Indians ownership agreed with Hart, and then he gave his version of
"forever" deals to the likes of Albert Belle, Kenny Lofton, Jim Thome,
Carlos Baerga, Omar Vizquel, Manny Ramirez and Charles Nagy.
These silly facts that always get in the way of Terence Moore's point, can't they just go away? Terence Moore is either misremembering or outright lying here. I'll let you decide which.
-I'm pretty sure Manny Ramirez was never signed to a long-term contract with the Indians. He seems to have left for Boston right after he had his service time with the Indians in. Either way, if the Indians thought they signed him to a "forever" deal they did a shitty job of actually doing it because Ramirez was playing for the Boston Red Sox at the age of 29. Maybe "forever" only goes to the age of 29 in Terence Moore's world.
-Albert Belle also left the Cleveland Indians before "forever" had ended. It seems he played for them until he was 29 years old and had joined the Chicago White Sox by the age of 30.
-Kenny Lofton was traded to the Braves before he could hit free agency in the mid-1990's and then was signed by the Indians in free agency. I'm not sure if you would consider that signing him to a "forever" deal or not since the Indians traded him initially.
-Carlos Baerga was traded by the Indians at the age of 27 and then was signed by the Cardinals as a free agent. Again, if the Indians intended to give Baerga a "forever" deal, they did a crappy job of actually doing it.
So I don't completely understand how Terence Moore thinks these players were signed to "forever" deals by the Indians when it seems few of the players he listed actually were re-signed to long-term contracts.
Even though the Milwaukee Brewers haven't precisely duplicated the
Indians' model under Hart, they did give a "forever" contract to Ryan
Braun. The same goes for the Colorado Rockies with Troy Tulowitzki, the
Angels with Albert Pujols, the Detroit Tigers with Prince Fielder and
the Cincinnati Reds with Joey Votto.
No. Not at all. The Angels and Tigers didn't give Pujols/Fielder "forever" deals. They signed these two players in free agency. There is a huge difference. An analogous situation to Evan Longoria would be if a team drafted a player and then re-signed him before he hit free agency. In fact, the Cardinals did sign Pujols to a "forever" deal, but then it ran out and he signed the Cardinals. The Tigers just signed Fielder in free agency. It's clear Terence took about five minutes to write this column without doing any thinking about what he was writing or checking to see if his facts were correct.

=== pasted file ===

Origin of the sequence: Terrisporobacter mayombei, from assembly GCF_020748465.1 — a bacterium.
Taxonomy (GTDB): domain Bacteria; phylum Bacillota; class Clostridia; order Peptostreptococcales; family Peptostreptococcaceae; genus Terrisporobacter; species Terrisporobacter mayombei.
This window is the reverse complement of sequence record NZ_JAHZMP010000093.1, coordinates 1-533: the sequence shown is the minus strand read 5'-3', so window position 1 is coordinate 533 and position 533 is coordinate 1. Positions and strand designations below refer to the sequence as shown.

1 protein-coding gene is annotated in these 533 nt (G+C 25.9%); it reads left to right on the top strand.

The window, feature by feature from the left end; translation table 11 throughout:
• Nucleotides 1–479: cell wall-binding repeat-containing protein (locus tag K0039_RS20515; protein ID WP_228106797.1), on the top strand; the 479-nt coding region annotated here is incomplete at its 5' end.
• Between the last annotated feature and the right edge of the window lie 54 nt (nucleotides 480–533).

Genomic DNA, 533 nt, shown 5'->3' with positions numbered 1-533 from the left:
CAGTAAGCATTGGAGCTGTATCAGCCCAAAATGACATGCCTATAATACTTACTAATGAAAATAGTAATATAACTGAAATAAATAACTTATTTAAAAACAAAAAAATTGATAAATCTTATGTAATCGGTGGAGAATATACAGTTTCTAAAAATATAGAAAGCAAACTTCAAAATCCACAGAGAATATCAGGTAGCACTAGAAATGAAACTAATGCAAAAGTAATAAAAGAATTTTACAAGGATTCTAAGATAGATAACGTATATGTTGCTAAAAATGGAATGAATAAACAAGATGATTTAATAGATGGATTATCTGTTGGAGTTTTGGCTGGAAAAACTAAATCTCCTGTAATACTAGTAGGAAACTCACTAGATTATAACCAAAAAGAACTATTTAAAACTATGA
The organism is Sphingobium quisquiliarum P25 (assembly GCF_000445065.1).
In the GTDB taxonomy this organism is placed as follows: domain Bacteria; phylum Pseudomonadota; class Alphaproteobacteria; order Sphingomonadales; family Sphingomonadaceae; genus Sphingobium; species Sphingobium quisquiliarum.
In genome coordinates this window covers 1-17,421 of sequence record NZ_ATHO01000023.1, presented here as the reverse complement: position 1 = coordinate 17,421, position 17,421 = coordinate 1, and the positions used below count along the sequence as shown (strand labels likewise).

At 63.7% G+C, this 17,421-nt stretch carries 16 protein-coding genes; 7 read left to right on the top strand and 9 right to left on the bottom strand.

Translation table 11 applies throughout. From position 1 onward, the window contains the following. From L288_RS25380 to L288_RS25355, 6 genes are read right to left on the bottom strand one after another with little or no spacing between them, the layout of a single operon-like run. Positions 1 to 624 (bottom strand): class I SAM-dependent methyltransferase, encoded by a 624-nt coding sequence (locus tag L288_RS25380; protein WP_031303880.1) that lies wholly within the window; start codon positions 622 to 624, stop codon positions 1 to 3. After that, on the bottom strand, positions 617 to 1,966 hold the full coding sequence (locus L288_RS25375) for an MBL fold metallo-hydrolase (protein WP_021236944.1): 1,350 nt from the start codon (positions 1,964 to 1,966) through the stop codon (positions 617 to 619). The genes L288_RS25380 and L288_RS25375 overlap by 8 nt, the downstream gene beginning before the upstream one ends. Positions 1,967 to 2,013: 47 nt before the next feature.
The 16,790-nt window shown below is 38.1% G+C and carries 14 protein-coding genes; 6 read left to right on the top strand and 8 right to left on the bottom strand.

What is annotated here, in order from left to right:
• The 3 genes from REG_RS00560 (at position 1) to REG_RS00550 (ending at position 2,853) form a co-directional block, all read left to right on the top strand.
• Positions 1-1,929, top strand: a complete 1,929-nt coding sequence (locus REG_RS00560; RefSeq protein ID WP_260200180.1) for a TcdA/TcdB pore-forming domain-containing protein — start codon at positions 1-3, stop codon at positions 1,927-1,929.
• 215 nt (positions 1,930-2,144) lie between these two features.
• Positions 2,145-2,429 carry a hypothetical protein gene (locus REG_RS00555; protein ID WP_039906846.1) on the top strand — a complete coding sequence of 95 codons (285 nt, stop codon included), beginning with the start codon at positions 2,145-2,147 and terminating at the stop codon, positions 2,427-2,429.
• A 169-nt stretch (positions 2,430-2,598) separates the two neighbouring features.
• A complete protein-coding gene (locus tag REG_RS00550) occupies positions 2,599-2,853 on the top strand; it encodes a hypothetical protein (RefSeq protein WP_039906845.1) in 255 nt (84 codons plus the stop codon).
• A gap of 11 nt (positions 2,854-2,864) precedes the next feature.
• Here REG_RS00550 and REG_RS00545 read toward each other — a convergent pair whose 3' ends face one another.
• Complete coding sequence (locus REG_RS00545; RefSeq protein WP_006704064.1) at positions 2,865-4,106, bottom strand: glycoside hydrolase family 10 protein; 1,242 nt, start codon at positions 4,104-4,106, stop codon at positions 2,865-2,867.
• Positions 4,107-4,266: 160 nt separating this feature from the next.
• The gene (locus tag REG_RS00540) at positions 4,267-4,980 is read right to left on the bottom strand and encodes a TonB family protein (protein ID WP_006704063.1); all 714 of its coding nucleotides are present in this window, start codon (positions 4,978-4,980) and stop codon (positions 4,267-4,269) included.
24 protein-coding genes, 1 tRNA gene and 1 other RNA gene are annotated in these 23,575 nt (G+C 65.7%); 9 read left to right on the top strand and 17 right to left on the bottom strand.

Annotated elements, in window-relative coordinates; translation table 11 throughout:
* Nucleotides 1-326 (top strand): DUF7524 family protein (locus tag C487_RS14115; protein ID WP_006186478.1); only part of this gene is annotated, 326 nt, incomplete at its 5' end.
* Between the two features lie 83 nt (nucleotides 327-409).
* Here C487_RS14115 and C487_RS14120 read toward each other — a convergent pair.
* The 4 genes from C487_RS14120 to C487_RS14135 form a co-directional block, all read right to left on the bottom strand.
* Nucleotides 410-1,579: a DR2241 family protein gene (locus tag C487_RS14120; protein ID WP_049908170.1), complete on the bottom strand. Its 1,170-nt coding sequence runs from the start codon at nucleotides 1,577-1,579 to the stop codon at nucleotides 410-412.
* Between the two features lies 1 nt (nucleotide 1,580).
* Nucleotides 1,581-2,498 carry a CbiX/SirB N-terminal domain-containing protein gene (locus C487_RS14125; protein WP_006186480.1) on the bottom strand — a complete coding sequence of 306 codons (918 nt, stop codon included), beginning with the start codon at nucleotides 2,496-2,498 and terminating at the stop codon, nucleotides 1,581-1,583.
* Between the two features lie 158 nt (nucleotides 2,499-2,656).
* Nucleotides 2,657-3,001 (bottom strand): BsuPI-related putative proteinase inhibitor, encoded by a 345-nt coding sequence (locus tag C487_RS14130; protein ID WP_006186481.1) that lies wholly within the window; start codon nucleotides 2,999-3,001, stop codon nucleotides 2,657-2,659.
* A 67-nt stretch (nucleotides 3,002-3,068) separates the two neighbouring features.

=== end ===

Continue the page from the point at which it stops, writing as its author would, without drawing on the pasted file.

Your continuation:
Bottom line: If you know somebody is a lasting star (or at least you think he is), why not sign him for the long run?
Great point. Here's a better point. If you know a player on another team is going to be a lasting star, why not just trade for him? It's not like there is a cost to acquire a player just like there isn't a cost to sign a player to a long-term contract.
Terence Moore has no concept of a budget and how a General Manager plans payroll.
As MLB.com's Adam Berry wrote earlier this season: "Those lower-payroll
clubs can't afford to make a huge free-agent investment then see it
fail, but they can realistically risk a $10 million-$13 million
This fails no matter whether this is $10 million-$13 million per year or over the length of a contract. In that case, the Giants should ask Buster Posey if he wants a contract worth 6 years at $13 million and see how long he laughs. He would laugh if the contract offer were 6 years at $60 million. The Nationals should call up Scott Boras and tell him they are perfectly willing to offer Strasburg or Harper a chance at a 10 year $100 million contract each and see if Boras even bothers continuing with the conversation.